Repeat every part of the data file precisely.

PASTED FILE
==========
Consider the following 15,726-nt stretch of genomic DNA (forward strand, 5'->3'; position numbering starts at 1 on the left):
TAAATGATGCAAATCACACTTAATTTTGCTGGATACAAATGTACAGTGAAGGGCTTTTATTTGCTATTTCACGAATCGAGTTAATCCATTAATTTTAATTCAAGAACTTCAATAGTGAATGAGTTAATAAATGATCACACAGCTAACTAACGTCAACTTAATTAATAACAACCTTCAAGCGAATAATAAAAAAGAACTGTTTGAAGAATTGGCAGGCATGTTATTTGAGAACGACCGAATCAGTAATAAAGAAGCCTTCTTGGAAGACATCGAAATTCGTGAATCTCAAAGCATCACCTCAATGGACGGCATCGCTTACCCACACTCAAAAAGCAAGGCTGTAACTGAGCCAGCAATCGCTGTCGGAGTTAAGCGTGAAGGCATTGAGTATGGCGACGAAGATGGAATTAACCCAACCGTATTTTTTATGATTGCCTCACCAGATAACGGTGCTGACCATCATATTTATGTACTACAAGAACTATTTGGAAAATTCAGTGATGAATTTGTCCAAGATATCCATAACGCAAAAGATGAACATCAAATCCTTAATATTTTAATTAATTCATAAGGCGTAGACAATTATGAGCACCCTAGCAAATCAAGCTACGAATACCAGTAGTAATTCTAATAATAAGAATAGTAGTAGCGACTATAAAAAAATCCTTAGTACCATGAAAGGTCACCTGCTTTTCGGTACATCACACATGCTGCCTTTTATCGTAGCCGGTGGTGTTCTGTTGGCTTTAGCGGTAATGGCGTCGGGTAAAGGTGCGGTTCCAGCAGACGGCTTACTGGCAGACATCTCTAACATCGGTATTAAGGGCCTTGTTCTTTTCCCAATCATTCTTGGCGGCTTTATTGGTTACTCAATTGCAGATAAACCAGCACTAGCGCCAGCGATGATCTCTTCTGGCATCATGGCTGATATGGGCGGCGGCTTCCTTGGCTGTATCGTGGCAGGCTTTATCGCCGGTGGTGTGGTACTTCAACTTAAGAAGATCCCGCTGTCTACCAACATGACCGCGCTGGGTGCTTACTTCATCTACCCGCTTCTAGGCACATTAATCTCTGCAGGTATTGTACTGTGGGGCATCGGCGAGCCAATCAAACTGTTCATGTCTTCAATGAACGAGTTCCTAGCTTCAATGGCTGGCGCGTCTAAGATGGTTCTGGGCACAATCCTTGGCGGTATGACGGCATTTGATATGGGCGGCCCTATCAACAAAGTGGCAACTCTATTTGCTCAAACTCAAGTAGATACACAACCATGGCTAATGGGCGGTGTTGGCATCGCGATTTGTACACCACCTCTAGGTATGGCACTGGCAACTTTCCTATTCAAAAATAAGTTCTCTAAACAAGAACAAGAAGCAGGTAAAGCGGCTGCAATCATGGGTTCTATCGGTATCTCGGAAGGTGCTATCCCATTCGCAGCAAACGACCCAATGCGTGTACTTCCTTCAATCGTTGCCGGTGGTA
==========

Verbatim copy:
Consider the following 15,726-nt stretch of genomic DNA (forward strand, 5'->3'; position numbering starts at 1 on the left):
TAAATGATGCAAATCACACTTAATTTTGCTGGATACAAATGTACAGTGAAGGGCTTTTATTTGCTATTTCACGAATCGAGTTAATCCATTAATTTTAATTCAAGAACTTCAATAGTGAATGAGTTAATAAATGATCACACAGCTAACTAACGTCAACTTAATTAATAACAACCTTCAAGCGAATAATAAAAAAGAACTGTTTGAAGAATTGGCAGGCATGTTATTTGAGAACGACCGAATCAGTAATAAAGAAGCCTTCTTGGAAGACATCGAAATTCGTGAATCTCAAAGCATCACCTCAATGGACGGCATCGCTTACCCACACTCAAAAAGCAAGGCTGTAACTGAGCCAGCAATCGCTGTCGGAGTTAAGCGTGAAGGCATTGAGTATGGCGACGAAGATGGAATTAACCCAACCGTATTTTTTATGATTGCCTCACCAGATAACGGTGCTGACCATCATATTTATGTACTACAAGAACTATTTGGAAAATTCAGTGATGAATTTGTCCAAGATATCCATAACGCAAAAGATGAACATCAAATCCTTAATATTTTAATTAATTCATAAGGCGTAGACAATTATGAGCACCCTAGCAAATCAAGCTACGAATACCAGTAGTAATTCTAATAATAAGAATAGTAGTAGCGACTATAAAAAAATCCTTAGTACCATGAAAGGTCACCTGCTTTTCGGTACATCACACATGCTGCCTTTTATCGTAGCCGGTGGTGTTCTGTTGGCTTTAGCGGTAATGGCGTCGGGTAAAGGTGCGGTTCCAGCAGACGGCTTACTGGCAGACATCTCTAACATCGGTATTAAGGGCCTTGTTCTTTTCCCAATCATTCTTGGCGGCTTTATTGGTTACTCAATTGCAGATAAACCAGCACTAGCGCCAGCGATGATCTCTTCTGGCATCATGGCTGATATGGGCGGCGGCTTCCTTGGCTGTATCGTGGCAGGCTTTATCGCCGGTGGTGTGGTACTTCAACTTAAGAAGATCCCGCTGTCTACCAACATGACCGCGCTGGGTGCTTACTTCATCTACCCGCTTCTAGGCACATTAATCTCTGCAGGTATTGTACTGTGGGGCATCGGCGAGCCAATCAAACTGTTCATGTCTTCAATGAACGAGTTCCTAGCTTCAATGGCTGGCGCGTCTAAGATGGTTCTGGGCACAATCCTTGGCGGTATGACGGCATTTGATATGGGCGGCCCTATCAACAAAGTGGCAACTCTATTTGCTCAAACTCAAGTAGATACACAACCATGGCTAATGGGCGGTGTTGGCATCGCGATTTGTACACCACCTCTAGGTATGGCACTGGCAACTTTCCTATTCAAAAATAAGTTCTCTAAACAAGAACAAGAAGCAGGTAAAGCGGCTGCAATCATGGGTTCTATCGGTATCTCGGAAGGTGCTATCCCATTCGCAGCAAACGACCCAATGCGTGTACTTCCTTCAATCGTTGCCGGTGGTA